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Summer work on the NordBalt link crowned by the cable being pulled through the Curonian Lagoon

Summer work on the NordBalt link crowned by the cable being pulled through the Curonian Lagoon

On August 22-23, one of the most difficult stages of this summer’s NordBalt cable work will be implemented: a cable more than 1.5 kilometres long will be pulled through two pipes under the Curonian Lagoon, from the Klaipėda industrial region to Alksnynė. These special pipes were already laid under the Curonian Lagoon last autumn, when horizontal drilling work was done.
“Today we observed the cable pulling operation, which is one of the most complicated. All of the works being carried out for the link, including the stages that are extremely complex from a technical point of view, are going exactly according to plan, and we are sincerely grateful to our partners and contractors for that. Both their engineers and ours prepare for each job very carefully and work with great enthusiasm – this is particularly important for the successful progress of the project," said Karolis Sankovski, Member of the Board and Director of the Strategic Infrastructure Department at Lithuanian electricity transmission system operator Litgrid.
According to Mr Sankovski, pulling the cable under the Curonian Lagoon was a technological challenge for the engineers, since the 1,600–metre section of the cable was the longest that had to be pulled this summer through the pipes which were drilled in with the help of horizontal drilling technology. The use of pipes ensures that the cable as well as the environment will be better protected and the bottom of the lagoon is not affected. By situating the cable deeper down – the pipes have been laid at a depth of 17 metres from the water’s surface – it will also be possible to develop engineering communications in the future.
Two large reels and special equipment for wrapping and pulling the cable have been delivered to the construction site on the shore of the Curonian Lagoon on the Klaipėda side. One end of the cable was attached to the steel rope that was left in the pipes – this is how it was pulled out on the shore of the Curonian Lagoon at Alksnynė.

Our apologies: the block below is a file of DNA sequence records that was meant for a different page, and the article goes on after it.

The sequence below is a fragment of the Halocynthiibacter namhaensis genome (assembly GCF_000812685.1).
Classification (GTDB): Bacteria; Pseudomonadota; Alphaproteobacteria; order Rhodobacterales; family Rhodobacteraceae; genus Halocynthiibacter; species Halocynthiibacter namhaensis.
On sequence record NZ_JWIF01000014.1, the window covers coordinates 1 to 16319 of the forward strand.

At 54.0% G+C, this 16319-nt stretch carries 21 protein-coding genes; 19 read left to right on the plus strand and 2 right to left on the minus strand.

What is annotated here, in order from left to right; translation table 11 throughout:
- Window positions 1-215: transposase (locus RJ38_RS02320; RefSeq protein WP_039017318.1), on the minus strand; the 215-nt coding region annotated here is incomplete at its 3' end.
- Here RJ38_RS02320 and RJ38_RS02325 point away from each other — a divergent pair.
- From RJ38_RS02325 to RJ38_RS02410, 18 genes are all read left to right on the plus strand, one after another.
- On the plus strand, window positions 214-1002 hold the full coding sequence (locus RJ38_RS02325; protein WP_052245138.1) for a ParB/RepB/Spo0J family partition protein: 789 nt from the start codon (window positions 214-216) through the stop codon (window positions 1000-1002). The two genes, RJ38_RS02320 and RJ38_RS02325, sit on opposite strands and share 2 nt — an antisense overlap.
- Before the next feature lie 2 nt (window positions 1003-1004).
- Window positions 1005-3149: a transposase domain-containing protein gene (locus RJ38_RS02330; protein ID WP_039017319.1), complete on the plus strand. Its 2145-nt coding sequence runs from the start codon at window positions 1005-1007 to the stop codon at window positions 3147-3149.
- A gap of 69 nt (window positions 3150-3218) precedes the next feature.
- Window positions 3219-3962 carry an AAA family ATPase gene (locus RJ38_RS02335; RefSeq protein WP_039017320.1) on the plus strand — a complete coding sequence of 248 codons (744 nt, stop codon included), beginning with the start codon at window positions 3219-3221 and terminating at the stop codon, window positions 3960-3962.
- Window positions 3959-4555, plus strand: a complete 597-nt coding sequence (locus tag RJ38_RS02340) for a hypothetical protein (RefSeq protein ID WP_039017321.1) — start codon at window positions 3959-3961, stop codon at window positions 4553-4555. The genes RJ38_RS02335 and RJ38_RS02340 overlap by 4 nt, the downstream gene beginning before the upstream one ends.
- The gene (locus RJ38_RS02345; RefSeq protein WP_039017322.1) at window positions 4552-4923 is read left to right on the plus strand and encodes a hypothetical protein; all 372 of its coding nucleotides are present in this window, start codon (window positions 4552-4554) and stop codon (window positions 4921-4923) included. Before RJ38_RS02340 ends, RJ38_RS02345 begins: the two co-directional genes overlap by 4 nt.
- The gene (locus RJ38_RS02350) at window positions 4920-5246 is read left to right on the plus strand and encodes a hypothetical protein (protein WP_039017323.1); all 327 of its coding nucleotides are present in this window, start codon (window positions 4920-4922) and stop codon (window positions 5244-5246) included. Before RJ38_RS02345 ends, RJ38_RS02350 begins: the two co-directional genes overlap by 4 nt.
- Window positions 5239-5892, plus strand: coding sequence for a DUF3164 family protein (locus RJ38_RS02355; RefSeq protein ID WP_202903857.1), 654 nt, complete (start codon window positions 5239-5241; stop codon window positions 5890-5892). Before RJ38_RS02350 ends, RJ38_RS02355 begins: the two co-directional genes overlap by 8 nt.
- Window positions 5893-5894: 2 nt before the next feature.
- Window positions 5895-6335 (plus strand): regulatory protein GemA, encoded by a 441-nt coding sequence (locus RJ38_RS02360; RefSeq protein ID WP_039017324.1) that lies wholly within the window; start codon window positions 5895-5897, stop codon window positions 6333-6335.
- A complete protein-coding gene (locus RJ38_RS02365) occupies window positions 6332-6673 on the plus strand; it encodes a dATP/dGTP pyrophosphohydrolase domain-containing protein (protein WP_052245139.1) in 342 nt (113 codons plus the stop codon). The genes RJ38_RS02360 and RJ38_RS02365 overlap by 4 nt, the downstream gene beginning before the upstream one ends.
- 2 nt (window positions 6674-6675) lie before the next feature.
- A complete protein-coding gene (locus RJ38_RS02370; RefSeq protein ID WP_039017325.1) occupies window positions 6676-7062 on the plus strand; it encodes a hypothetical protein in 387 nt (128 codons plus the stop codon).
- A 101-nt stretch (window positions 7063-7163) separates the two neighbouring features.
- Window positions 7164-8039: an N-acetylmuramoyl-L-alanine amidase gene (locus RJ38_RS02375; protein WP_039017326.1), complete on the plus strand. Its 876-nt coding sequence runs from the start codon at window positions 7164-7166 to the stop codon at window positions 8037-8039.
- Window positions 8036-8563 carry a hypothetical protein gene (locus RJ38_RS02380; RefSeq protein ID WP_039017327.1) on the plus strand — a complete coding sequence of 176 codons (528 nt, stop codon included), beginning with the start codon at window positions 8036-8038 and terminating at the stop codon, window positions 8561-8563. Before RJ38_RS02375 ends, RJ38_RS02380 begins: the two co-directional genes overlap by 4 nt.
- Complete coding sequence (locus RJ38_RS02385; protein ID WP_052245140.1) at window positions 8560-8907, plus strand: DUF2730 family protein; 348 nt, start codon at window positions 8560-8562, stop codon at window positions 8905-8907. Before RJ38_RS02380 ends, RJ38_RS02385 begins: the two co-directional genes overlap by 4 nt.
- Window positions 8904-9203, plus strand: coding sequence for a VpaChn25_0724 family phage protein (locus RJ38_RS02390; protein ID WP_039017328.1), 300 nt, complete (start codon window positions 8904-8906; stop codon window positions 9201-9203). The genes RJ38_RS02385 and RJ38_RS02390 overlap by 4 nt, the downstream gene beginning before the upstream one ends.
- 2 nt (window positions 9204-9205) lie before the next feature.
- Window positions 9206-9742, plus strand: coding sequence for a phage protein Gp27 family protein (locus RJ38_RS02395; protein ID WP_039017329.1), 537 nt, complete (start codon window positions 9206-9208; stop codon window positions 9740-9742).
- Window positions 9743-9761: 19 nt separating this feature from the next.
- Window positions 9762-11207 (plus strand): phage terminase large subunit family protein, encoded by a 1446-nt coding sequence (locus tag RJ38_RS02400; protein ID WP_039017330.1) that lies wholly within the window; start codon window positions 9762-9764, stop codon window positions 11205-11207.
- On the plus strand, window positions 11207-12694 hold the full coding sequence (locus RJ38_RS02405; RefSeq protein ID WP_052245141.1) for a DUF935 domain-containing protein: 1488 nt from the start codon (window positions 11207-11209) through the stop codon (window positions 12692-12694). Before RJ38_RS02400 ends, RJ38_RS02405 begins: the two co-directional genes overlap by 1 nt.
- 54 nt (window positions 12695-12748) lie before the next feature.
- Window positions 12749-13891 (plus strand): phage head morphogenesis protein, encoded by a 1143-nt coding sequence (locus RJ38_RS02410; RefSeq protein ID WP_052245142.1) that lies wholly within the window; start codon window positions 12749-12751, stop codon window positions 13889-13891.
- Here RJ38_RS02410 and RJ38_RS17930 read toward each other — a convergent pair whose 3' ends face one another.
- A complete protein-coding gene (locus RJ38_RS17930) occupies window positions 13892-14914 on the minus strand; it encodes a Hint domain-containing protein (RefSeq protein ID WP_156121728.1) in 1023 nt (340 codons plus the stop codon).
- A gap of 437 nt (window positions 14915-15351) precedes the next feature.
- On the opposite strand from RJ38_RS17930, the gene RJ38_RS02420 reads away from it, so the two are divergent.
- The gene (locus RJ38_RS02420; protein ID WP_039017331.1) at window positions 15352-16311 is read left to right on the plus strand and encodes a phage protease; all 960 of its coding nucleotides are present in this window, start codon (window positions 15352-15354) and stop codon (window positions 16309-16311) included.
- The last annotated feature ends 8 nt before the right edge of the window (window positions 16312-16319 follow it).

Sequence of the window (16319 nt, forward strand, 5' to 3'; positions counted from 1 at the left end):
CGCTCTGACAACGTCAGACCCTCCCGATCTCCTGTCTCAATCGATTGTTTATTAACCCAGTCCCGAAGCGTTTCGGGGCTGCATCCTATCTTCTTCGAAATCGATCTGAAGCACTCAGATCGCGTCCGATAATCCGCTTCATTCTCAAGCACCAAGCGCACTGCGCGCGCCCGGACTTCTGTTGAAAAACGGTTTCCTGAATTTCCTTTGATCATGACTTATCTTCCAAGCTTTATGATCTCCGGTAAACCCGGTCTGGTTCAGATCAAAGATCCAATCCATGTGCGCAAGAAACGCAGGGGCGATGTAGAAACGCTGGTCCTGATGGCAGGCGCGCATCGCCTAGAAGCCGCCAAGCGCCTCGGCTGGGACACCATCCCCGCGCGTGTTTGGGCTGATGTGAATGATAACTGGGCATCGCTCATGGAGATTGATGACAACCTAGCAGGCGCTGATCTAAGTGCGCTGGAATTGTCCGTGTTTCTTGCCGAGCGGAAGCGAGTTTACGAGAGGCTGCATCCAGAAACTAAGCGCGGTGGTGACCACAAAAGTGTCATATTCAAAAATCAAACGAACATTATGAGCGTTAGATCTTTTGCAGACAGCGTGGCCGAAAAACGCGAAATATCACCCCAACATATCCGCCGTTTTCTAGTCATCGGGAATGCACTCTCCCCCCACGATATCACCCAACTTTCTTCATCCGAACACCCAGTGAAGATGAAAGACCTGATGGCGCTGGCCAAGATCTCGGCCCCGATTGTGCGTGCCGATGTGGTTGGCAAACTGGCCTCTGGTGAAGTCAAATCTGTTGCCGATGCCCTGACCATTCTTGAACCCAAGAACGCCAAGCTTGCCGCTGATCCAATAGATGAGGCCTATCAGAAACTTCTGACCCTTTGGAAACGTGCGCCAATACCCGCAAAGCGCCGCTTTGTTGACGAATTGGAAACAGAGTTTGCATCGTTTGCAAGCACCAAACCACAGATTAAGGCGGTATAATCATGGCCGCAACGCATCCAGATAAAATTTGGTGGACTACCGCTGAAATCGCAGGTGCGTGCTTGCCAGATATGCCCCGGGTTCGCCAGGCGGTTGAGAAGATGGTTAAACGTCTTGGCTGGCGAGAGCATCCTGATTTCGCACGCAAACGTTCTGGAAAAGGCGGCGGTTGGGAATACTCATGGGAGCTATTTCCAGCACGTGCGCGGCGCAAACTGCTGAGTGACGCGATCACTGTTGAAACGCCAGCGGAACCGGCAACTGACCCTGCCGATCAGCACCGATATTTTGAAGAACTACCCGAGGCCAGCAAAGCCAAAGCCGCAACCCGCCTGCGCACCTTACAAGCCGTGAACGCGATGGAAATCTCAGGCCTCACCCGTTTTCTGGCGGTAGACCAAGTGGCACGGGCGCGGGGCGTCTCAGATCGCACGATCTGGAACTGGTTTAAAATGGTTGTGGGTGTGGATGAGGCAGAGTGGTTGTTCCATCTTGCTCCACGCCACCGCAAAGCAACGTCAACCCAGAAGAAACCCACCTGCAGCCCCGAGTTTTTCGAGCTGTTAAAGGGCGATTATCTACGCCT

Nearly all of the cable laying work on land has already been completed. The cable was laid in metre-deep trenches and covered with concrete slabs in order to increase its security. In areas that are more difficult to access – under roads and railways – the cable was pulled through pipes.
During four months of the calmer season in the Baltic Sea, all of the planned 250 kilometres of submarine cable were laid. Two ships are currently carrying out flushing in works at the sea for the cable protection at a depth of approximately one metre. The final 150 kilometres of the submarine link will be laid in summer of next year. Work is planned to begin in April 2015.
The electric transmission line from Klaipėda to Telšiai, which is necessary to exploit the opportunities provided by the NordBalt link, is also expected to begin operation in the beginning of October. Construction work has been completed, and the line has already been evaluated by a technical committee. The 89-kilometre overhead line, which extends through the regions of Klaipėda, Plungė and Telšiai, is the first to be erected since the restoration of Lithuania’s independence.
Alongside the Klaipėda transformer substation that is being reconstructed in the village of Kiškėnai, the high voltage direct current (HVDC) converter building is also under rapid construction. Upon completion of preparatory works, metal columns have begun to be installed and the monolithic part of the building is being equipped. The HVDC converter will be one of the link’s most important elements – it will ensure conversion of electricity from alternating current to direct current. The unique technological installation near Kiškėnai will take up nearly as much space as a football stadium, and it will be as tall as a 7-8 story building at its highest part. The same kind of installation is being erected in Sweden next to the Nybro substation, where the cable will be connected to the Swedish power system.
The NordBalt link consists of two direct current power cables and a fibre optic cable for controlling the link. This link with Sweden will ensure electricity exchange between Lithuania and the Nordic countries and will become an alternative source of export and import. With a capacity of 700 MW, the NordBalt link will begin to transmit electricity at the end of 2015. Preliminary calculations set the value of the power link at LTL 1.9 billion; Lithuania and Sweden are financing 34 per cent of this amount each, while the remainder of the project cost is being funded by the European Union.
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